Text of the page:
Sunday, April 19.  Nearly every time when the gospel of "doubting Thomas" shows up in the Mass, I quote (but I did not today) Pope St. Gregory the Great's assessment:  "He saw the man and confessed the God."  I rather hate to be "revisionist," but St. Thomas, who, after all, went on to carry the Gospel as far as India, gets more than his share of "bad press."  Pope Gregory meant to convey that Thomas recognized a man:  Jesus of Nazareth.  But he did not say, "Jesus, good to see you, my man!"  He said, "My Lord and my God."  To recognize him as God is something that he could not have have deduced by putting his fingers in the nail-prints and putting his hand into Jesus' side.  To recognize Jesus as God and man both can only come from the Faith, the theological virtue of supernatural faith, which, you will recall, is always a gift of God.  We can prepare our souls to receive it, but we cannot earn it.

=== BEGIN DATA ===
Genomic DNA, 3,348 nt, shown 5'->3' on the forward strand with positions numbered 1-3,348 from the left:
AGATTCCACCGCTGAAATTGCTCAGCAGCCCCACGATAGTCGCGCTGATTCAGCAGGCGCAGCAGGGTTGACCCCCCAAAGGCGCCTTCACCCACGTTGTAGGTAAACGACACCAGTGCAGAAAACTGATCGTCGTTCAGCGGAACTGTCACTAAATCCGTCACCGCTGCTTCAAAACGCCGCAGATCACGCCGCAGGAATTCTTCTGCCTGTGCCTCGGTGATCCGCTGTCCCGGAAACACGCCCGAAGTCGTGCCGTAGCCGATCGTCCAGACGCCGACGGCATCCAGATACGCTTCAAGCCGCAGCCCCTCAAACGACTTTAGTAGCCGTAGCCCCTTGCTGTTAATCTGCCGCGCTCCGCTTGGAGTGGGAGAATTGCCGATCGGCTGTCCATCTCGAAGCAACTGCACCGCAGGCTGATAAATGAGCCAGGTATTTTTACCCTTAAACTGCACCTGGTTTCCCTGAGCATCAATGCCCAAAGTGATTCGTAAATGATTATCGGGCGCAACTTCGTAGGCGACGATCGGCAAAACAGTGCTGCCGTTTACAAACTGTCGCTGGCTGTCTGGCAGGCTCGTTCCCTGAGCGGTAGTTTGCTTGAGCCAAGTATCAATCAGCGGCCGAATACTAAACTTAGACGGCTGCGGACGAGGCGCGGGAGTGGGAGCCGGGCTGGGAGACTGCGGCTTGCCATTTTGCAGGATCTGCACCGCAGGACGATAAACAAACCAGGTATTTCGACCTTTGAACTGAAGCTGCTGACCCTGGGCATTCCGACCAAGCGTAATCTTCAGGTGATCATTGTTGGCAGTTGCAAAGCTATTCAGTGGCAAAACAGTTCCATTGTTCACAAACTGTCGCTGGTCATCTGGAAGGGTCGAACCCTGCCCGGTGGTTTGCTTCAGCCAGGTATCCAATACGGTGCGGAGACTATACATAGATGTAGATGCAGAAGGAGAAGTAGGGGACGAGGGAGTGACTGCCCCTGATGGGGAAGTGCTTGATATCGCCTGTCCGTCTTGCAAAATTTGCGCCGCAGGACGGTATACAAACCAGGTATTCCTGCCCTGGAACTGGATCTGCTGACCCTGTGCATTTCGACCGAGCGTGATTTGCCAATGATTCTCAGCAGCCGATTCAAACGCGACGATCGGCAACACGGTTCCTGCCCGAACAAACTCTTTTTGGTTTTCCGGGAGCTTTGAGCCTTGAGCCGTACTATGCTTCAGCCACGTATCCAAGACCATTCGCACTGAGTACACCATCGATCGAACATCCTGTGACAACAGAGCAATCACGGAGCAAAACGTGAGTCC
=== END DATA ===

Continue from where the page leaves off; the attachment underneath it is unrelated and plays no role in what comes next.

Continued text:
Now, Jesus told Thomas, "Blessed are they that have not seen, and have believed."  To be sure, this is a blessing for us, but the first recipient of this blessing, as St. Gregory points out, was St. Thomas himself:  he did not see the Godhead, but he believed it.  "He saw the man and confessed the God."